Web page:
"My job is to be an ambassador and demonstrate how we can use Swedish in combination with, for example, political science, geography, geology, or tech-industries. It's important to find combinations, because by itself Swedish is a small language. But we are leaders within many areas, like environmental consciousness and everything industrial," she says and speaks proudly of one of her previous students who received a permanent position with Scania I Södertälje.

Facts - Swedish Studies in the US

In 2011, 28 universities around the US offered Swedish instruction - totaling 3,500 students who study Swedish.

Seattle surpasses them all with 2,000 students; of which many combine Swedish as a major with Communications, Economics, History, or Architecture.

Around 65 students at the University of Minnesota study Swedish each school year. Most study two years. The third year is divided up between Swedish, Norwegian, and Danish. Students read something from each language and are roomed together.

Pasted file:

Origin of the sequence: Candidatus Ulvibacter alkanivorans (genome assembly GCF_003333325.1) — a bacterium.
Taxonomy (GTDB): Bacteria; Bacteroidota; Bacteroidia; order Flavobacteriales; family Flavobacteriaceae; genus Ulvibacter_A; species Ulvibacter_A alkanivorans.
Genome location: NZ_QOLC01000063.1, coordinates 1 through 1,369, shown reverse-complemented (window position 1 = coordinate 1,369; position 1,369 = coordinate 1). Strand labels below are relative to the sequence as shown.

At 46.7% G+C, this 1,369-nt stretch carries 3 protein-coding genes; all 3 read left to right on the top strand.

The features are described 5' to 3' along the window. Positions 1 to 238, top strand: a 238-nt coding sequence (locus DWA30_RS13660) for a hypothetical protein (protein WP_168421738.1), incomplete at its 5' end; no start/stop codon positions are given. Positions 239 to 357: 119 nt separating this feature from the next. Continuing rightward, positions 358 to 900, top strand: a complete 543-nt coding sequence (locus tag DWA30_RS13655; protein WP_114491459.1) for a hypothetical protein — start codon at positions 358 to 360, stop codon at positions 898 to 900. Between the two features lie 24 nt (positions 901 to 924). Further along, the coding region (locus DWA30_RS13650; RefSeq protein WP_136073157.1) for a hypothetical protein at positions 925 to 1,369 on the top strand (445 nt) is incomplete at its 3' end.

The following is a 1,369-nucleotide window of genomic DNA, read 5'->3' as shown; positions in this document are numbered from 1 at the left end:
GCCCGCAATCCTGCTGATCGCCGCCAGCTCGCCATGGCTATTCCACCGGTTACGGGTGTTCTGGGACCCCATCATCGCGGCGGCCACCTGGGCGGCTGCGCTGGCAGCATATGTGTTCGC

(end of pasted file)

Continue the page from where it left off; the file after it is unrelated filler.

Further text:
Interest in studying Swedish as a foreign language is increasing. Today it is possible to study at 220 universities in 40 different countries. A growing interest is seen in countries such as France, Italy, and Poland.

Bulgaria: Great interest in Swedish literature

Caption: We have previous students who went on to employment in international relations, within tourism, in consulates and embassies, within mass media, and as translators.

One country, where the enthusiasm for Sweden and its language is great, is Bulgaria. Its capital, Sofia, has housed for 20 years a four year-long course in Scandinavian studies. Each year 15-20 students begin lessons. "Interest in the Swedish language is strong and remains constant," explains the professor, Dr. Vera Gancheva, who's been active at the institution in Sofia for many years.

In addition to the language itself, the Bulgarian students acquire a good knowledge in Swedish culture, history, and literature. One instructor is a Swedish lecturer, along with the frequent guest-lecturers from the other Nordic nations. Swedish - together with Norwegian - are the main languages.